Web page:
Prosecutors presented new video surveillance evidence and satellite tracking data of the cell phones of Lori Bray and her accused killer, Diego Hernandez, in day four of the Laurel murder trial.
Troy Charbonneau of Yellowstone County Sheriff’s Office used range to tower data from Verizon cell towers to track the locations of Bray’s phone during the early morning hours of Oct. 1, 2019, when she was killed.
Charbonneau was able to find seven locations where Bray’s phone had been from midnight to 3 a.m. The first location was around the Cedar Ridge Casino where Bray was employed.
Other location pings came from the area of Hernandez’s residence, the location where Bray’s car was found and the location where her body was discovered.
Charbonneau said that at 1:36 p.m., Bray’s phone stopped moving. This was at the location of where Bray’s son Justin Smith had initially found her car abandoned on the side of the road.
A similar tower location tracker was used for Hernandez’s phone, but it gleaned no useful location information, Charbonneau said.
Charbonneau said he predicts that Hernandez’s cellular service had been shut off prior to that night, as he was using a pre-paid phone plan.
Warrants were requested to Apple and Google to access the phone records of Bray.
Charbonneau said that the records that dated back one year show that Bray and Hernandez did not communicate by cell phone.
The second witness, Michael Fegely, a cellular geolocation analysis expert, also showed similar findings in where Bray’s phone had been the day of her death.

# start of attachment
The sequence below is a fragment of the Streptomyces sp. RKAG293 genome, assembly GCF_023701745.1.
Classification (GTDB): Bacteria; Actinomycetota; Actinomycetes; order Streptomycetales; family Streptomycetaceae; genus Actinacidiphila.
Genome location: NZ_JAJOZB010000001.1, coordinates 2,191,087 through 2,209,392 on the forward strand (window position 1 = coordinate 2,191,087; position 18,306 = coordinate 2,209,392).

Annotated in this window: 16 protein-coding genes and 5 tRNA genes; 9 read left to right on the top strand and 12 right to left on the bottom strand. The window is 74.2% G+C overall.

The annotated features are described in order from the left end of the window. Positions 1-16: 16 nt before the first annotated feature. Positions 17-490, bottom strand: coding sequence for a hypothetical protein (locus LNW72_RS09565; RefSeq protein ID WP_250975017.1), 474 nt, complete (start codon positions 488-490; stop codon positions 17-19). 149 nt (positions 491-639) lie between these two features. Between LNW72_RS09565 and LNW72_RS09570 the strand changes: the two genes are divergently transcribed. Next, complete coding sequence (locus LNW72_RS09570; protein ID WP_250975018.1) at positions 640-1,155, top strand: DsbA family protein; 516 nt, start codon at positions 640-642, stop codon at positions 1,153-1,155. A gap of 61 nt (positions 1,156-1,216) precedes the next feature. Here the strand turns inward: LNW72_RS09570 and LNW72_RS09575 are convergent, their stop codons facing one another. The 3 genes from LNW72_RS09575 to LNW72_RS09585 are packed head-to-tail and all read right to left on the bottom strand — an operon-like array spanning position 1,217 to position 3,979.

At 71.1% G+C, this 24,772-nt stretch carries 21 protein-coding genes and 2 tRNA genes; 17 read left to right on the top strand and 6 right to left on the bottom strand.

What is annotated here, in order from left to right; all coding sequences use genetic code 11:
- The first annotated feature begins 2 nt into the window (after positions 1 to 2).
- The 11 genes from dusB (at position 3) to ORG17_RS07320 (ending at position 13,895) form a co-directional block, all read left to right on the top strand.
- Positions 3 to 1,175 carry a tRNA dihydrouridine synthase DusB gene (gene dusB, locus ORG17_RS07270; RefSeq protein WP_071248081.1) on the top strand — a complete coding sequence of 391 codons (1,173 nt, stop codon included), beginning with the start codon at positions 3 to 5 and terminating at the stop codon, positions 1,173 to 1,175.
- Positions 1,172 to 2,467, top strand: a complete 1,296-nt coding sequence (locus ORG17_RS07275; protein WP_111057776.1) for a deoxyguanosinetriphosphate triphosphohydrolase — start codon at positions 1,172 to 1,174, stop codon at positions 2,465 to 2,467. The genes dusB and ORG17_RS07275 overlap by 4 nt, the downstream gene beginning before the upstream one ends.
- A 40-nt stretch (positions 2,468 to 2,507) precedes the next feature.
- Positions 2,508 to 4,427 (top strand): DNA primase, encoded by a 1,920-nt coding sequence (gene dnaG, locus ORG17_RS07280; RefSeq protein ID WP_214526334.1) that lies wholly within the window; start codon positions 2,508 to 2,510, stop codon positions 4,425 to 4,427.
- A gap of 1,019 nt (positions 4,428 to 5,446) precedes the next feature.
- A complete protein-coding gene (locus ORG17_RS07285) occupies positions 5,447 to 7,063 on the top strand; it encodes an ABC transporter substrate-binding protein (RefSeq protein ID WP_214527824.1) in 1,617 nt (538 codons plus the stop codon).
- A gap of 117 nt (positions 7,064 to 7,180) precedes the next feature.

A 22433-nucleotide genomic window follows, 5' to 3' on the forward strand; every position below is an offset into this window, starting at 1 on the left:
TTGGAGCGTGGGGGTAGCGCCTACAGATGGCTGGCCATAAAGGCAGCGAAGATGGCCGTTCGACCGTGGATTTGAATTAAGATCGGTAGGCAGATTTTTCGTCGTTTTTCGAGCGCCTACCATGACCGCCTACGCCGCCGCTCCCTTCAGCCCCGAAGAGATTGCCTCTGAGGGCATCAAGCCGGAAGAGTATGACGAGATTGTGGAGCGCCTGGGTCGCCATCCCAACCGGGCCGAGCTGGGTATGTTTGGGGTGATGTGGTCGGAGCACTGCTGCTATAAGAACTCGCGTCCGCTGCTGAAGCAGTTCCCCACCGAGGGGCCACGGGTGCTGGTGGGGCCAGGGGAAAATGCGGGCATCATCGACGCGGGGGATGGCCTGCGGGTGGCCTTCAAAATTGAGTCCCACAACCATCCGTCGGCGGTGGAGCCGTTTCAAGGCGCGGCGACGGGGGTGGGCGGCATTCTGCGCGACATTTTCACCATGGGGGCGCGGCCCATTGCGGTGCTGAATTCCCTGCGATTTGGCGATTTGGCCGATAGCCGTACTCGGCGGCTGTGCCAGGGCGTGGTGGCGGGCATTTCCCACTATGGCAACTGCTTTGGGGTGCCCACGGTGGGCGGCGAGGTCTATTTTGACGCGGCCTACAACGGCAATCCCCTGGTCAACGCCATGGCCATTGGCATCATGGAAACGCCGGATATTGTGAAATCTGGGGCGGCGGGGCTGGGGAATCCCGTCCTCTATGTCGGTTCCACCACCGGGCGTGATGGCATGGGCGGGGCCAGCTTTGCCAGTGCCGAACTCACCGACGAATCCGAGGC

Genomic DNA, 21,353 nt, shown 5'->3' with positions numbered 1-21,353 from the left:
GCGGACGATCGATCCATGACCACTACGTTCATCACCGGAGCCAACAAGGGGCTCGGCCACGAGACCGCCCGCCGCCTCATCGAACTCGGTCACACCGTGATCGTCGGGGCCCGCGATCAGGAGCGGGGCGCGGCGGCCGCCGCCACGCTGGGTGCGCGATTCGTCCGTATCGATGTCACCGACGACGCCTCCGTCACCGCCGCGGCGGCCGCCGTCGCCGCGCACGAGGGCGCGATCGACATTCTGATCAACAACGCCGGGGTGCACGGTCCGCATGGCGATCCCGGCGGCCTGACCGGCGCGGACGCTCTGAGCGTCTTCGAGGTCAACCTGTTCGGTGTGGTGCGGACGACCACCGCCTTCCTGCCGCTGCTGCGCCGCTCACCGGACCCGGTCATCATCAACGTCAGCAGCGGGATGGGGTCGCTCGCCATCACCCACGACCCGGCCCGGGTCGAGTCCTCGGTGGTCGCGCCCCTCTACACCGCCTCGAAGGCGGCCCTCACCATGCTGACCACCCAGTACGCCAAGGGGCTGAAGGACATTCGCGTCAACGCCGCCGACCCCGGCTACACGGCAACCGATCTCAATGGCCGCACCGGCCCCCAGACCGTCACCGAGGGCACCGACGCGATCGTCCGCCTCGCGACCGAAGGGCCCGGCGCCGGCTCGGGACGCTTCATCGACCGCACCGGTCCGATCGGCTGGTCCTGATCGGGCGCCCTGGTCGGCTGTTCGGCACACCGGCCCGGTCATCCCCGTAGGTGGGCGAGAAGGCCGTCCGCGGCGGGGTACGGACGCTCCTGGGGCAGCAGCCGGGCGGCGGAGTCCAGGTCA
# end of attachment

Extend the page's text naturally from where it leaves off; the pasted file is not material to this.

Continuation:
Patrick Korb, officer for the Billings Police Department, testified that very little information was found on Hernandez’s phone during his investigation.
Hernandez did not have many calls or contacts on his phone besides, Nick O’Neil. Calls and messages between the two confirmed that O’Neil and Hernandez were in some sort of argument, as the defense stated in day one of the trial.
Korb questioned O’Neil and found that he and Hernandez did “scuffle” for a few seconds, but O’Neil did not cause any of the injuries that Hernandez had to his face and body. Medical experts testified Wednesday that those wounds were likely defensive, and DNA likely belonging to Hernandez was found underneath Bray's fingernails.
Korb found two Google searches on Hernandez’s phone that he said were interesting.
The first read “how long do investigations last,” and the second read “is there a limit to how many years they can investigate someone”.
The trial is expected to continue into Friday.